The resulting aesthetic suggests that the world of Fausto is some beguiling between-place as the men contemplate their state of limbo. The modern and theoretical take on the classic myth fuses past and present, world and otherworldly, presence and absence. It’s a tale of shadows and men, and people and their environments. It’s hard to say what exactly Fausto is or means, but the spirit of the film leaves an insatiable hunger to know more.

Fausto opens in Toronto on Thursday, April 11 at TIFF Lightbox.


4/02/2019

Interview: Chatting with 'New Homeland' Director Barbara Kopple

It was an absolute thrill to get to chat with Barbara Kopple, the two-time Oscar winning director, who just happens to be my favourite filmmaker working in documentary thanks to films like Harlan County, USA, Miss Sharon Jones!, Shut Up and Sing, American Dream, and more. Over at POV, I got a chance to talk with Kopple about her latest film, New Homeland, which follows five boys--a mix of Syrian and Iraqi refugees--as they experience the Canadian wilderness for the first time. The doc is a thoughtful study about the need to open arms rather than put up walls.


3/29/2019

Interview: Chatting 'Hotel Mumbai' with Director Anthony Maras and Actors Anupam Kher, Nazanin Boniadi, and Jason Isaacs

Anupam Kher stars as Chef Oberoi in Hotel Mumbai
VVS Films
More on Hotel Mumbai! After last week's chat with Armie Hammer comes more insight on the film from director Anthony Maras and actors Anupam Kher, Nazanin Boniadi, and Jason Isaacs. The cast and director discuss their exceptionally powerful film and honouring the true heroes behind their characters and seeing the tragedy of the attacks in Mumbai as a call for unity in divisive times.


3/26/2019

"Something from the belly": Philippe Lesage's 'Genesis'

Genesis (Genèse)
(Canada, 129 min.)
Written and directed by Philippe Lesage
Starring: Théodore Pellerin, Noée Abita, Jules Roy Sicotte, Emilie Bierre, Édouard Tremblay-Grenier, Paul Ahmarani
brother sister in a car
Genesis is arguably the one truly great dramatic film in this year’s Canada’s Top Ten. It is an excitingly unfortunate reminder that the best of Canadian cinema remains largely invisible. See it if and whenever you can. Lesage jokes that it could be a sequel to his 2015 film The Demons, but he says there’s no point making a sequel to a movie that nobody saw. It’s a shame that there isn’t wider recognition for Lesage’s work in the Canadian circuit, so hopefully his new film Genesis will mobilize cinephiles to champion one of the emerging filmmakers in Canada doing new and exciting things with film form.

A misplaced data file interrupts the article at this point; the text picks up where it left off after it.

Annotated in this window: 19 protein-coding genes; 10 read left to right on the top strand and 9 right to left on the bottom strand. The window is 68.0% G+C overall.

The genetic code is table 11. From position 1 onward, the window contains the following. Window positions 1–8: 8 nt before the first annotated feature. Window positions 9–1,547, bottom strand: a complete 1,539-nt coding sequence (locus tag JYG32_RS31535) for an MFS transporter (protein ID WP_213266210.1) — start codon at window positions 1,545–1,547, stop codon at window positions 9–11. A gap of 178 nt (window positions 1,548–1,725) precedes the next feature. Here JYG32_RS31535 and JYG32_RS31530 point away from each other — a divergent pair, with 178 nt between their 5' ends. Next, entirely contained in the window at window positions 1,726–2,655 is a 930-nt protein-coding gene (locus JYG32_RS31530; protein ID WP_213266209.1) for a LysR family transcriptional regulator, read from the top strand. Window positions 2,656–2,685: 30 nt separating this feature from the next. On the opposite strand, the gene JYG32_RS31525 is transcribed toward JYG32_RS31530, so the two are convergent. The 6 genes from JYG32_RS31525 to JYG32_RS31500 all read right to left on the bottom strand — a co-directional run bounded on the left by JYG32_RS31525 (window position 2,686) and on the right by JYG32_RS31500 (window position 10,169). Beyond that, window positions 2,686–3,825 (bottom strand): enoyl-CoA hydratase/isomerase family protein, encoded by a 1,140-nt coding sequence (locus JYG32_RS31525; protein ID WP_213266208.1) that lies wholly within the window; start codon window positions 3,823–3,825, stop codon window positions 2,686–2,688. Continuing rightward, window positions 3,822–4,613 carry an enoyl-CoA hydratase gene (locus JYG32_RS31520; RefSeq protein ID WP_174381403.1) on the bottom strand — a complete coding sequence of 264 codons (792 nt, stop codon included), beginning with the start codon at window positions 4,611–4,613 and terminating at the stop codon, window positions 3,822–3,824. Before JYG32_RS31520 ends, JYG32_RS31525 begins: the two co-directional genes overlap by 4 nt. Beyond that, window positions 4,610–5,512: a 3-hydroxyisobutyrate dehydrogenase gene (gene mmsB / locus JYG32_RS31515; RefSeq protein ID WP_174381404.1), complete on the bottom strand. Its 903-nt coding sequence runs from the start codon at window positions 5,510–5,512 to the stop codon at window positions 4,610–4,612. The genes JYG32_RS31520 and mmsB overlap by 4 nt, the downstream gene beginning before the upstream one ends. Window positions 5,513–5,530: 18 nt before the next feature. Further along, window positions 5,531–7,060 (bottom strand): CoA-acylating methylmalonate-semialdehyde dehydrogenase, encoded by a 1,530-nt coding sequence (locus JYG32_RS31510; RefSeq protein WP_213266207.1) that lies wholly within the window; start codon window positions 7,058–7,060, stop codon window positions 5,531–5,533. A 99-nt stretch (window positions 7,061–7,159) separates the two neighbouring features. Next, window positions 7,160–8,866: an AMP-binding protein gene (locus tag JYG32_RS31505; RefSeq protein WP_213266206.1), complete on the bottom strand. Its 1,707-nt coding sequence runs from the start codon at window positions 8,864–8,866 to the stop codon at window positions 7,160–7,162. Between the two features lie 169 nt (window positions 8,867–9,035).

3/15/2019

Interview: Chatting with 'Level 16' Director Danishka Esterhazy

Sara Canning in Daniska Esterhazy's Level 16
New interview! Chatting about Level 16, feminist dystopia, fandom, Handmaid's Tale, femme fatales and Sara Canning's great Veronica Lake look with director Danishka Esterhazy at That Shelf. The film is now playing in Toronto!

3/14/2019

Vives les fantômes!

Ghost Town Anthology (Répertoire des villes disparues)
(Canada, 97 min.)
Written and directed by Denis Côté
Starring: Robert Naylor, Larissa Corriveau, Josée Deschênes, Diane Lavallée, Jocelyne Zucco, Normand Carrière, Hubert Proulx, Rachel Graton
Snow drifts are scary, but nobody has quite captured the foreboding nature of snow billowing across the road like Denis Côté does in Ghost Town Anthology. The new and (expectedly) peculiar film from Côté’s mind proves the director to be one of the most distinct voices in Canadian film today, although that trait was already proved with A Skin so Soft, Bestiaire, Carcasses, and Vic + Flo Sawa Bear. Whatever goes on inside his head is the stuff that psychologists dream about, but for those of us who prefer to probe the mind while sitting in a darkened movie theatre, Côté’s movies never cease to fascinate. Ghost Town Anthology might be Côté’s best film yet, and I say this as a passionate fan. It’s a stripped down horror flick that sends shivers to the bone like a winter chill on a February day.


Interview: Chatting with 'Hotel Mumbai' Star Armie Hammer!

Armie Hammer in Hotel Mumbai
VVS Films
I'm very excited to make my debut at Sharp with an interview with Armie Hammer! I got to chat with Hammer at the Toronto International Film Festival in September where we looked at his excellent new film Hotel Mumbai, and touched upon his first time playing a father, his bromance with Timothée Chalamet, and the challenges of bringing such an intense story to the screen.


3/07/2019

Interview: Chatting with 'Through Black Spruce' Star Tanaya Beatty

The TIFF coverage keeps on coming!

First up in this month's coverage to drop is a chat with Tanaya Beatty, who gives a powerful breakout performance as Annie Bird in the adaptation of Through Black Spruce. (She really should have landed a Screenie nom, IMO.) The film hits theatres March 29. Pick up a copy of BeatRoute in BC and Alberta to read!